It's the same impulse that turned President Mbeki into an Aids denialist. To admit to the reality that Aids was a huge problem was to admit to the reality that many South Africans had a lot of sex with a lot of people. This would be difficult to admit if you were a bit sex-phobic and actually thought that the stereotype of voracious black sexuality was a bad thing.
During the apartheid years, the liberation movement fashioned an image of the South African masses as inherently dignified, rising above their circumstances to throw off the shackles of oppression. Sure, there were pathologies, but nothing that couldn’t be fixed by civilised public policy, nothing that couldn’t be mended by the acquisition of power. If the cream of SA’s activists and exiles had been canvassed in April 1994, I doubt whether any would have questioned the proposition that crime would slowly decrease, our overflowing jails begin to empty, our people find a good deal more peace and equanimity in the texture of everyday life.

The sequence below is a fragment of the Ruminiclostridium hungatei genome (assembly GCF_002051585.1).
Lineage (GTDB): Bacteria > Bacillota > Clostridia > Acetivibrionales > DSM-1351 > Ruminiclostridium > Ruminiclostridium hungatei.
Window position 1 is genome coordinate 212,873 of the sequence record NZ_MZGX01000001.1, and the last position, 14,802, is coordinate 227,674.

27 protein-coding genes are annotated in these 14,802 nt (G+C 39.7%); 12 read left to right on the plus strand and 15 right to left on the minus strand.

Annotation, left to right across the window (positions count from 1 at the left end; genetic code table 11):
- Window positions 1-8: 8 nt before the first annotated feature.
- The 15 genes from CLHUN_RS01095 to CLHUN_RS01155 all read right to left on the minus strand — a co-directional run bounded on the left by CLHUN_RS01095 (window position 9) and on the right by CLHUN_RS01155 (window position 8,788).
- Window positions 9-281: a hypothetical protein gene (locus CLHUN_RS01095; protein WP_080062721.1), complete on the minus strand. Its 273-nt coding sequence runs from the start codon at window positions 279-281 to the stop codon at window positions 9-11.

Instead, governance has been hard, hard, hard, SA’s pathologies so frustratingly stubborn. I think that under President Thabo Mbeki our government has begun to feel that the nation it inherited is dispiritingly and congenitally ordinary. Under Mbeki, a government has fallen out of love with its people, perhaps even feels shunned and betrayed by them.
And so it becomes too difficult for leaders to call a press conference and declare that they share our pain because the pain itself inspires too much shame. They cannot tell us that they will do their best to bring this and that crime down, because they have become convinced that their best isn’t good enough. Nothing is.
I think that our government is in a moment of depression. I think it is denying its depression. It needs to snap out of it. It needs to govern.